Saturday, December 14, 2013

Christina Hollis - An English Country Christmas...

Harcombe Bottom, source:
By Philip Halling
I love to party, but my OH is all for the quiet life. That's we moved into a house that's deep in the English countryside, shortly after we got married.  Living here, we have the best of both worlds. When OH comes home, he can leave the stresses of his high-powered working life at the gate (assuming I can hide his wretched BlackBerry). If I need a break from the solitude, I can hit town within an hour as long as we're not locked down by wintry weather.

This year, the run-up to Christmas has been exceptionally mild. That makes a change - for the last two years, our village's annual Christmas Tree festival has been disrupted by heavy snow. England doesn't cope well with extremes of weather. We're used to ordinary rain and cold, because we suffer that pretty much all year round (!). Blizzards, floods and other natural disasters do happen here, but so rarely our councils can't afford to tie up much money in specialised equipment and manpower that may only be needed once in a blue moon.  We're hoping it won't be another bad winter. Our lane is too small for the snow-plough, so we always have to dig ourselves out as far as the main road, which is half a mile away!
By Trish Steel
There hasn't been a school-day this term when the weather has stopped me walking the two miles from home each afternoon to meet Son No.1 at the school coach-stop. It's lovely to listen to the blackbirds and pheasants racketing off to roost. It's dusk by the time the coach pulls in, so I have to remember to shut our poultry safely in their run before I leave home, or Mr Fox will be around to pick up takeaway chicken! On my walk down to our meeting-point, I can enjoy all the outdoor Christmas lights going on as the light fails. One of the cottages down in the village has new owners. They've already made a start on their big, overgrown garden and this has meant they've had a bonfire going all week. The smell of blackberry-and-apple-woodsmoke is delicious and seeing the embers glowing as night falls is almost as good as enjoying a log-fire at home.  By the time I reach the coach stop, OH is already waiting in his car. He stops off there on his way home from work to pick up me, Son No. 1 and Son's huge haul of school books, homework and other kit. Carrying that load home, uphill for two miles, would be too much after a long school day.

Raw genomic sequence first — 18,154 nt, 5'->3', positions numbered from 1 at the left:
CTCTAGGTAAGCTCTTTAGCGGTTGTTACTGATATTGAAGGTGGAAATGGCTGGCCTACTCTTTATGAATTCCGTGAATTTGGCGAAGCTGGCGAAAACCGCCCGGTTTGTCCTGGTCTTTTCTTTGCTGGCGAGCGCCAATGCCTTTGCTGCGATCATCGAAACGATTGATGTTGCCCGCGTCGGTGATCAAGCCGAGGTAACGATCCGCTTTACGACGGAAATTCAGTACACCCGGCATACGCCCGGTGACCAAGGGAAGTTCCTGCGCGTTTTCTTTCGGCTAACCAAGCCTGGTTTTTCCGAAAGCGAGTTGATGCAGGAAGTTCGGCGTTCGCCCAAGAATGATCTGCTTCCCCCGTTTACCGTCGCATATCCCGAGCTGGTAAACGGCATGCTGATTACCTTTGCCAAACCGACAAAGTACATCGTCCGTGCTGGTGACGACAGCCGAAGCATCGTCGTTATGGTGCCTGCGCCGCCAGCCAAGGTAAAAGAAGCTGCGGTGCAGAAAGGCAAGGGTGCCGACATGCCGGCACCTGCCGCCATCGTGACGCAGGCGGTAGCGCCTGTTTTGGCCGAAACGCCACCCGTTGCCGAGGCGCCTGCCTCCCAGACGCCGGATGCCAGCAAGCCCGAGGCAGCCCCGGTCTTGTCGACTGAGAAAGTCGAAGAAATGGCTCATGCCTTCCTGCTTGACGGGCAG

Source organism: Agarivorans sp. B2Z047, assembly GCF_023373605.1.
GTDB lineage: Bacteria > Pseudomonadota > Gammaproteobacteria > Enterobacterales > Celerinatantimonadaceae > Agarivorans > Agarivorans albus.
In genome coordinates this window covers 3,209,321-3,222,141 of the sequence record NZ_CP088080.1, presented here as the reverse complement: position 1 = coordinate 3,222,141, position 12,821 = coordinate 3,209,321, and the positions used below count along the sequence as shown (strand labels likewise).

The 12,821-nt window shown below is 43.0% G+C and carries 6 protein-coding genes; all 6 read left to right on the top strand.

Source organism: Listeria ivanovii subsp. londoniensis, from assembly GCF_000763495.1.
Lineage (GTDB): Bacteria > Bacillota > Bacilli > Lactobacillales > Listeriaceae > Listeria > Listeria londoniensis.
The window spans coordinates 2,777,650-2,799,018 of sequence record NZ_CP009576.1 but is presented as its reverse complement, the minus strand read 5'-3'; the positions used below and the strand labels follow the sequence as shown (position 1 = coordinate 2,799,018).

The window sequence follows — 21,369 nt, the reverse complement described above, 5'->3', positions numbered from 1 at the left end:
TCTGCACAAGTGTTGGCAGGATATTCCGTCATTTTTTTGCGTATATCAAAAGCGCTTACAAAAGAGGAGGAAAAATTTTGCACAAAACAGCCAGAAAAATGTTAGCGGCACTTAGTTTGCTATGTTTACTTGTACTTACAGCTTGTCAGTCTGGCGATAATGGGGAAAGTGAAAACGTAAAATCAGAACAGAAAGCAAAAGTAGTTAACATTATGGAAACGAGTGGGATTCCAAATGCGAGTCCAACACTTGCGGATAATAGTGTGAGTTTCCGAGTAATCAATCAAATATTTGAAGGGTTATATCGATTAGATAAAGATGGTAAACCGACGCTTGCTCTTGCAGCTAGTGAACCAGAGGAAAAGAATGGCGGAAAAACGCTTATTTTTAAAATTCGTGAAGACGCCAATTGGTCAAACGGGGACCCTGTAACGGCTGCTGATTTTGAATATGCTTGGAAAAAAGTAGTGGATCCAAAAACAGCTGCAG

FOOTNOTE: While I was writing this blog, the BBC announced that the bereaved of Sandy Hook in Connecticut have asked for 14th December to be marked by acts of kindness. That's a generous and dignified way to remember their loved ones, and I'll be doing my best via Twitter and Facebook to spread their message. This happy time of year holds so many memories for all those who have lost loved ones, everywhere - maybe if we could all spare a couple of minutes on Saturday to check on our friends or neighbours, we could make a difference to their Christmas?

Christina Hollis writes both contemporary and historical fiction - when she isn't cooking, gardening or beekeeping. You can catch up with her at, on Twitter and Facebook, and see a list of her published books at

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